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Originally posted on evoneuro:

Some background: A few weeks ago on Twitter I floated around the idea of writing a semi-regular blog post on my experiences reading Foucault for the first time as a neuroscience grad student/MRI researcher.  There was some interest, so here’s my first write-up on my experiences and reactions to reading Michel Foucault’s History of Madness, as part of Professor Lynne Huffer’s course (WGS 475) here at Emory.

In this first chapter, Foucault is retracing/uncovering/attempting to uncover the basis of Western ideas related to insanity and institutionalization. We learn about the role of the leper, leprosy, and the leper colony in the European middle ages, where infected individuals were isolated and contained outside city walls, providing a sort of delineation between society and these outcasts. How is this related to insanity or madness? Well, Foucault is building a case for the replacement of the leper, as the infection began to…

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The limit experience blog has posted a collection of what they consider to be bad cover photos of books on Foucault. You may wish to differ or add your own examples!

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Originally posted on Progressive Geographies:

FLD 13I spent some more time on the collaborative projects part of Chapter Six – especially on the report Généalogie des équipements de normalisation: Les équipements sanitaires which has some very interesting material. I say a bit more about this here. I also drew together all the information I know about the collaborative projects from this era here – a resource I hope is helpful and for which I’d welcome additions or corrections.

The last thing, at this stage of drafting, I wanted to complete in Chapter Six was the material on Iran. I reread all the material, and ended up feeling I had little to say. The treatment in Afary and Anderson’s Foucault and the Iranian Revolution is very partial, but they do provide a useful appendix of texts by Foucault and some of his critics, including one that was not published in Dits et écrits. Marcelo Hoffmann’s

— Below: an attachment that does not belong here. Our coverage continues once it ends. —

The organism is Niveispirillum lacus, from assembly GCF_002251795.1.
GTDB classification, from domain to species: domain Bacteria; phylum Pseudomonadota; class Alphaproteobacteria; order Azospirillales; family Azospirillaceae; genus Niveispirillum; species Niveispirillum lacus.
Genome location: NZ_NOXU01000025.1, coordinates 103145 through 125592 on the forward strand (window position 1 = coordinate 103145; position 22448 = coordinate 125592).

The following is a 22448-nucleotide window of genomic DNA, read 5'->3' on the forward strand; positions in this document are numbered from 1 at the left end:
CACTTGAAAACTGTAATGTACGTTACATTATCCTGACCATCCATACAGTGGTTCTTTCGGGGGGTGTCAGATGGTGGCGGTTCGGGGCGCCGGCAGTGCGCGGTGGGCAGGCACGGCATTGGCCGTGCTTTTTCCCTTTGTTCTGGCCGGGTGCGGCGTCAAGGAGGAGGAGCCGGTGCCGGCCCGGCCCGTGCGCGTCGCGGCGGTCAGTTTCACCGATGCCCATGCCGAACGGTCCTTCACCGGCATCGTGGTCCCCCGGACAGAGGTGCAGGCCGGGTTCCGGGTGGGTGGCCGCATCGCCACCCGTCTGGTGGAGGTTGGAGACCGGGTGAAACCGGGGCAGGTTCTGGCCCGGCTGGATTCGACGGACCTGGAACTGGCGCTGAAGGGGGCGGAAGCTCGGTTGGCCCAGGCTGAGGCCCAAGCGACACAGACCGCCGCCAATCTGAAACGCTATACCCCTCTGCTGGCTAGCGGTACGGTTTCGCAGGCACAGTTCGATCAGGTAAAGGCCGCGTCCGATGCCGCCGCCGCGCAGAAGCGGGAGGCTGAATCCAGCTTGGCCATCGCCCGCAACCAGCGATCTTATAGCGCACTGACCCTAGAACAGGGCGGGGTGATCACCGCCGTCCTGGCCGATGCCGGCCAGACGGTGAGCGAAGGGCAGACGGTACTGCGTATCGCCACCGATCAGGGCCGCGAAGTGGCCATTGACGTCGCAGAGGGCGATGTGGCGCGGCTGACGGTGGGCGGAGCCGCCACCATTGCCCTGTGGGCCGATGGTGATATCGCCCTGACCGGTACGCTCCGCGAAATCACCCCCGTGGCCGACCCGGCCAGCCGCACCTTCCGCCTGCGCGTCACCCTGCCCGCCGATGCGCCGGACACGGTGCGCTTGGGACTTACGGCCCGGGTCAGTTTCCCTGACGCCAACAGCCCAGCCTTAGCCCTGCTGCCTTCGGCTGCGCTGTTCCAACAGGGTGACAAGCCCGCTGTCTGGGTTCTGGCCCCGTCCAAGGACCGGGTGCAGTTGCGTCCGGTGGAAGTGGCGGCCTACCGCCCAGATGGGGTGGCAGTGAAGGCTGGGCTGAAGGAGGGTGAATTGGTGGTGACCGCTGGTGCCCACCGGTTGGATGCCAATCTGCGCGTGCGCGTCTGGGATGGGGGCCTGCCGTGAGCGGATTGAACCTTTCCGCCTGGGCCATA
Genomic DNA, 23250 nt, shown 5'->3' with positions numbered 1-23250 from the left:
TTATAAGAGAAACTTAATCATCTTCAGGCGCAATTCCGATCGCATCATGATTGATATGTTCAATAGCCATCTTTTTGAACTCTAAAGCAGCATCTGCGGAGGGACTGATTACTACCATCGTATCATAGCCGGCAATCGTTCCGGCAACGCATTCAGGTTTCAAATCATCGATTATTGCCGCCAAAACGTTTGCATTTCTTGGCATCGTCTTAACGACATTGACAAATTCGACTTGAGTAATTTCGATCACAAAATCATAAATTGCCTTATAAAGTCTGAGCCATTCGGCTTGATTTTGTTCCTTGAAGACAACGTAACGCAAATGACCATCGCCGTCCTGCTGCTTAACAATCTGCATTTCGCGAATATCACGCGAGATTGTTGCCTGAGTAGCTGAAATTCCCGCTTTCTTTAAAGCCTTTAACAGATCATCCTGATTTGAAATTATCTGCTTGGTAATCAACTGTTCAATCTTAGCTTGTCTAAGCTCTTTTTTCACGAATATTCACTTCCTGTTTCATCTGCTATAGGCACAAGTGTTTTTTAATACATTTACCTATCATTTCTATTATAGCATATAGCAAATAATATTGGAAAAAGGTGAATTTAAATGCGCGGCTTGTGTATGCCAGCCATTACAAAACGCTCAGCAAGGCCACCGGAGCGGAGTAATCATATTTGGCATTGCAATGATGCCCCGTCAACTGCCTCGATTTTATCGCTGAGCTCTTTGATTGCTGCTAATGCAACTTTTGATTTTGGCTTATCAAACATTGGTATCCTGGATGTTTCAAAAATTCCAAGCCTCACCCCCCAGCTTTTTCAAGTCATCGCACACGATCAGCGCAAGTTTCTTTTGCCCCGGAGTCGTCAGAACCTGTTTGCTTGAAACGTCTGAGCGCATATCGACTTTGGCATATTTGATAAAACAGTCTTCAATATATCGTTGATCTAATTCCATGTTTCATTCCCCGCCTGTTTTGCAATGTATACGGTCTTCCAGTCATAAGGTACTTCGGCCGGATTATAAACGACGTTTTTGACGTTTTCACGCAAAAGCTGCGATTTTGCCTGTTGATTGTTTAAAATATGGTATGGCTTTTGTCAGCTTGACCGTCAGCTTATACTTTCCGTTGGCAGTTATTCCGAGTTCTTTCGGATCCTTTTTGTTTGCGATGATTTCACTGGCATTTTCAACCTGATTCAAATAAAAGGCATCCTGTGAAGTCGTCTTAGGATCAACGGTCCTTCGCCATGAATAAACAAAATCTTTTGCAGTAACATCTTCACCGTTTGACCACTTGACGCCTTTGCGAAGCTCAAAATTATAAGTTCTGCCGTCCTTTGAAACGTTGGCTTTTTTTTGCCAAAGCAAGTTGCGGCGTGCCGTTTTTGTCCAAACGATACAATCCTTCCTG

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Originally posted on Progressive Geographies:

Update 12 After what has felt like a long break from working on this book, I’ve begun writing again. Some of this was during a recent trip to Ghana.

The first part of Chapter Six looks at the collaborative projects Foucault was involved with through his Collège de France seminars and his involvement with CERFI in the 1970s. I discuss four projects. The first was work conducted at CERFI, also involving Deleuze and Guattari, on into urban infrastructure and related themes, which led to the book Les équipements du pouvoir by Lion Murard and François Fourquet. The second is the collective work Les machines à guérir (aux origines de l’hôpital moderne) published in 1976 and then reissued in 1979. The third is a study Foucault edited entitled Politiques de l’habitat (1800-1850) from 1977. The fourth is a study of the ‘green spaces’ of Paris. These projects are important, I think, for moving…

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Originally posted on Simple Complexities: